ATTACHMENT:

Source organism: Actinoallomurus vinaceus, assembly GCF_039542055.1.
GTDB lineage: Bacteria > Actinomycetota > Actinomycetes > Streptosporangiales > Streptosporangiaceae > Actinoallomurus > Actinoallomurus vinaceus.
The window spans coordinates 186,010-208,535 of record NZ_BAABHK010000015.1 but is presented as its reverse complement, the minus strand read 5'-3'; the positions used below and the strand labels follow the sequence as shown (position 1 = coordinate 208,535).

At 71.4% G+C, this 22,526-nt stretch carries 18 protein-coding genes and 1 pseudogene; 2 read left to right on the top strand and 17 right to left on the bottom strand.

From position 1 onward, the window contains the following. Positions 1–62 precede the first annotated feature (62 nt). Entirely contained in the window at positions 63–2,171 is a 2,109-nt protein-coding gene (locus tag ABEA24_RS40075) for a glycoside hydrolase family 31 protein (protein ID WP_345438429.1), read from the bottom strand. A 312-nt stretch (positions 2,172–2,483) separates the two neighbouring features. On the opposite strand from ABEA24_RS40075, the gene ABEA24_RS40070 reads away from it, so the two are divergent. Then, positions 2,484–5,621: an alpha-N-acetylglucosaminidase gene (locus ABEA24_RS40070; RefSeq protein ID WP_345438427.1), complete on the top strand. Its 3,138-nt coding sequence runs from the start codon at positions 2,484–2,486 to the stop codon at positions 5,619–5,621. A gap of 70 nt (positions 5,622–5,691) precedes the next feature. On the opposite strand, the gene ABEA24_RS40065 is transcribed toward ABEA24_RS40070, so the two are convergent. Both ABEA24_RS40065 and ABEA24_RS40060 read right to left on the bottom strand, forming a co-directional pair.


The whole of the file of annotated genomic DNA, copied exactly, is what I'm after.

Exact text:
Source organism: Actinoallomurus vinaceus, assembly GCF_039542055.1.
GTDB lineage: Bacteria > Actinomycetota > Actinomycetes > Streptosporangiales > Streptosporangiaceae > Actinoallomurus > Actinoallomurus vinaceus.
The window spans coordinates 186,010-208,535 of record NZ_BAABHK010000015.1 but is presented as its reverse complement, the minus strand read 5'-3'; the positions used below and the strand labels follow the sequence as shown (position 1 = coordinate 208,535).

At 71.4% G+C, this 22,526-nt stretch carries 18 protein-coding genes and 1 pseudogene; 2 read left to right on the top strand and 17 right to left on the bottom strand.

From position 1 onward, the window contains the following. Positions 1–62 precede the first annotated feature (62 nt). Entirely contained in the window at positions 63–2,171 is a 2,109-nt protein-coding gene (locus tag ABEA24_RS40075) for a glycoside hydrolase family 31 protein (protein ID WP_345438429.1), read from the bottom strand. A 312-nt stretch (positions 2,172–2,483) separates the two neighbouring features. On the opposite strand from ABEA24_RS40075, the gene ABEA24_RS40070 reads away from it, so the two are divergent. Then, positions 2,484–5,621: an alpha-N-acetylglucosaminidase gene (locus ABEA24_RS40070; RefSeq protein ID WP_345438427.1), complete on the top strand. Its 3,138-nt coding sequence runs from the start codon at positions 2,484–2,486 to the stop codon at positions 5,619–5,621. A gap of 70 nt (positions 5,622–5,691) precedes the next feature. On the opposite strand, the gene ABEA24_RS40065 is transcribed toward ABEA24_RS40070, so the two are convergent. Both ABEA24_RS40065 and ABEA24_RS40060 read right to left on the bottom strand, forming a co-directional pair.